Send to

Choose Destination
J Med Econ. 2012;15(2):371-7. doi: 10.3111/13696998.2011.650774. Epub 2012 Jan 16.

Economic burden of toxicities associated with metastatic colorectal cancer treatment regimens containing monoclonal antibodies.

Author information

IMS Consulting Group, Falls Church, VA, USA.



Little is known about toxicity-related costs of monoclonal antibody treatments in metastatic colorectal cancer. This study aimed to identify toxicities associated with bevacizumab, cetuximab, and panitumumab and estimate the direct costs of these toxicities.


Grade 3 and 4 toxicities were identified by a comprehensive literature search. Inpatient costs were estimated using ICD-9 codes and 2007 Medicare payments from the Healthcare Cost and Utilization Project database; costs were converted to 2010 dollars. Outpatient costs were estimated by applying 2010 Medicare reimbursement rates to resource use assumptions (based on in-depth clinical interviews).


Toxicities associated with bevacizumab included hypertension, arterial thrombosis, hemorrhage, gastrointestinal (GI) perforation, fistula, and wound-healing complications; toxicities associated with cetuximab and panitumumab included skin rash, hypomagnesemia, and infusion reactions. The inpatient cost per event was highest for GI perforation (USD 32,443), followed by fistula (USD 29,062), arterial thrombosis (USD 20,346), and wound-healing complications (USD 13,240), while inpatient costs per event for hypomagnesemia and skin rash were among the lowest. The cost per event of toxicities treated in the outpatient setting included USD 185 for skin rash up to USD 585 for wound-healing complications.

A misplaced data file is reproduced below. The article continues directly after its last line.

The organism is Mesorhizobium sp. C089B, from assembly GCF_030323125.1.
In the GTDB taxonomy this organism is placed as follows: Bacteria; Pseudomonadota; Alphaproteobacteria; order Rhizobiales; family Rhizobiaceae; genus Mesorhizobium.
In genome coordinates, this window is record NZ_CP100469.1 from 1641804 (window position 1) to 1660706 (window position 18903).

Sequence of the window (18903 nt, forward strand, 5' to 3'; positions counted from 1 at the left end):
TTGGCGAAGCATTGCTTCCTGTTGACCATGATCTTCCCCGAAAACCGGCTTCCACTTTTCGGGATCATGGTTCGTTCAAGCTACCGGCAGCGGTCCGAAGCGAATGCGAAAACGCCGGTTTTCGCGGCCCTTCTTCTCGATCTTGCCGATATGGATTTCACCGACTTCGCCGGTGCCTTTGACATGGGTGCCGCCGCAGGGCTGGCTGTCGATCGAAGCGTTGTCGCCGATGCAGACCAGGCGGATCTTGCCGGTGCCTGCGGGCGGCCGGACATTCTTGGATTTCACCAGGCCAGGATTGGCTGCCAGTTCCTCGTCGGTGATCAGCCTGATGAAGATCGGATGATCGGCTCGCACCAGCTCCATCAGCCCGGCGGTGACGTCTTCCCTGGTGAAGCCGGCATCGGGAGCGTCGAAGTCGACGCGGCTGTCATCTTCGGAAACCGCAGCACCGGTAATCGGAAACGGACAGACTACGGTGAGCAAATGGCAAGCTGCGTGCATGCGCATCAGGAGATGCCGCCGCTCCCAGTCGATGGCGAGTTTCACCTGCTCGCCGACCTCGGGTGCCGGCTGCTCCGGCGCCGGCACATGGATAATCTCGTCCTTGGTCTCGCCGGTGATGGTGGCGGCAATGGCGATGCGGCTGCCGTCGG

Treatment costs of toxicities for the outpatient setting were determined using assumptions validated by clinicians, and unit costs were based on Medicare reimbursement rates, which are often lower than the reimbursement rates for commercial health insurance plans. Toxicities included were only grades 3 and 4 adverse events and might be limited by differences between clinical studies.


Monoclonal antibodies have different toxicity profiles and the costs associated with managing these toxicities vary greatly.

[Indexed for MEDLINE]

Supplemental Content

Full text links

Icon for Taylor & Francis
Loading ...
Support Center